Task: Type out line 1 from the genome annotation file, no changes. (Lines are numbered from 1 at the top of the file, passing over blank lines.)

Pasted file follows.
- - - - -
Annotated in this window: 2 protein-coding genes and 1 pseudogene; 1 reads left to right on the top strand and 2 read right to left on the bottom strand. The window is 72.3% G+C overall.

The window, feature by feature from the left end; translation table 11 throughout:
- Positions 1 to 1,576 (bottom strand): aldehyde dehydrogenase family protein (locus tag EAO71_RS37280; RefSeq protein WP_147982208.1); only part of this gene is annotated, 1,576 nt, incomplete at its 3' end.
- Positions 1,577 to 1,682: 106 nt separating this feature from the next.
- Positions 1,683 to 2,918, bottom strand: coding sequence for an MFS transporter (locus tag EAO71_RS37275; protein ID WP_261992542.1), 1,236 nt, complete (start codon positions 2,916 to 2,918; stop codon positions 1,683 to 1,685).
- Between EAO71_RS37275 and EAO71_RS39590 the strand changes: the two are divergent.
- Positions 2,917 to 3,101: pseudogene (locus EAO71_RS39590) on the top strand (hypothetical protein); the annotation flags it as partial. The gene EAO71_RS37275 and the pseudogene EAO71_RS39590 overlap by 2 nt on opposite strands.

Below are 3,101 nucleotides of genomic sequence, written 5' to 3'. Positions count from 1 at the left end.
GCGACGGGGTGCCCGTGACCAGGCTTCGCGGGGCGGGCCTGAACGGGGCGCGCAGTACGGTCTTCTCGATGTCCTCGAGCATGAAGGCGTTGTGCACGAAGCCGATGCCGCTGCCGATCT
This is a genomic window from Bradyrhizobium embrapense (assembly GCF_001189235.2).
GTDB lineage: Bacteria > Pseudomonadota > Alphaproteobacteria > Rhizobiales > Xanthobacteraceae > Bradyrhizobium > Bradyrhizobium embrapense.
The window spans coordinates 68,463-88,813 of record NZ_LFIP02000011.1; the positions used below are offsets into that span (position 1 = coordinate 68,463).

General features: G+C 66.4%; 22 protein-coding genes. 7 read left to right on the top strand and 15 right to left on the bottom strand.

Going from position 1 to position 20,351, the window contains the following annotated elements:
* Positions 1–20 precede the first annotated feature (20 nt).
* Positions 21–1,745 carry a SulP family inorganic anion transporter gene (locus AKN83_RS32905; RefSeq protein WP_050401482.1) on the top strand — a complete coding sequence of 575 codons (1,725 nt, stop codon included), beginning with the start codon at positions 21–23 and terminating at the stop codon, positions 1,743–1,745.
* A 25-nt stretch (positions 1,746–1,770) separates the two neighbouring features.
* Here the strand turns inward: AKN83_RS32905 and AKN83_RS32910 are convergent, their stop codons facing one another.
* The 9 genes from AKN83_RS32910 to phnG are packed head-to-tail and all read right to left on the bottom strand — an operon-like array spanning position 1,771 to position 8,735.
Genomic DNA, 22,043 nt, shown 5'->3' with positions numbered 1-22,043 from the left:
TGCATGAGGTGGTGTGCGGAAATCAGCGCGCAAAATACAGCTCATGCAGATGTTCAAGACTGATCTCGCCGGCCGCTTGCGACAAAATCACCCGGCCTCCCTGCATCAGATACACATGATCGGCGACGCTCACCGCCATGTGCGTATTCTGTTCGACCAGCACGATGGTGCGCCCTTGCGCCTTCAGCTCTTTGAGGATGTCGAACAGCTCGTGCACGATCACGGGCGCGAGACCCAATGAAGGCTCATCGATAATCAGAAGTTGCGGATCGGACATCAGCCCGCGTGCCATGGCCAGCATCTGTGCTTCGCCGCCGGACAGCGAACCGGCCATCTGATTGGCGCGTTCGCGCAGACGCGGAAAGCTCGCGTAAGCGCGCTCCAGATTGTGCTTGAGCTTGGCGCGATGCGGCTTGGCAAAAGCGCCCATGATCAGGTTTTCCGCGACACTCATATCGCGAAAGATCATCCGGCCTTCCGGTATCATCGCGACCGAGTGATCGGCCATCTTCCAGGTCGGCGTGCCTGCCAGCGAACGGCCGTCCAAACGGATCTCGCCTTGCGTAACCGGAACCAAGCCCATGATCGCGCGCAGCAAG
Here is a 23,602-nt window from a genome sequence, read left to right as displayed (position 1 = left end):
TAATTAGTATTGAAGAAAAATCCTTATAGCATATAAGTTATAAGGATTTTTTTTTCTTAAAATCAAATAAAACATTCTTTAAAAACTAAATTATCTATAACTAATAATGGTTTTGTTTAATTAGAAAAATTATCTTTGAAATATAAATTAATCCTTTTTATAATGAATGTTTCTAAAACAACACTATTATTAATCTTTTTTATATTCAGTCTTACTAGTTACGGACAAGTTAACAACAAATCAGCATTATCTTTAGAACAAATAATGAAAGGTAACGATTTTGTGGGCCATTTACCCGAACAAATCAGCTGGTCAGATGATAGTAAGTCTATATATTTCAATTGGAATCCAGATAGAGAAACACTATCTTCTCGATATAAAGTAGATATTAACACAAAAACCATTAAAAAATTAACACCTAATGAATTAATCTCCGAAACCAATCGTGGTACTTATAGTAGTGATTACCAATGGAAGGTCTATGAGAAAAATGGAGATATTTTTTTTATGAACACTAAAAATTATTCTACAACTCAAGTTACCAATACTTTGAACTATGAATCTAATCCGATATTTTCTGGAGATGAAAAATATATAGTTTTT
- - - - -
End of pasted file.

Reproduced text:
Annotated in this window: 2 protein-coding genes and 1 pseudogene; 1 reads left to right on the top strand and 2 read right to left on the bottom strand. The window is 72.3% G+C overall.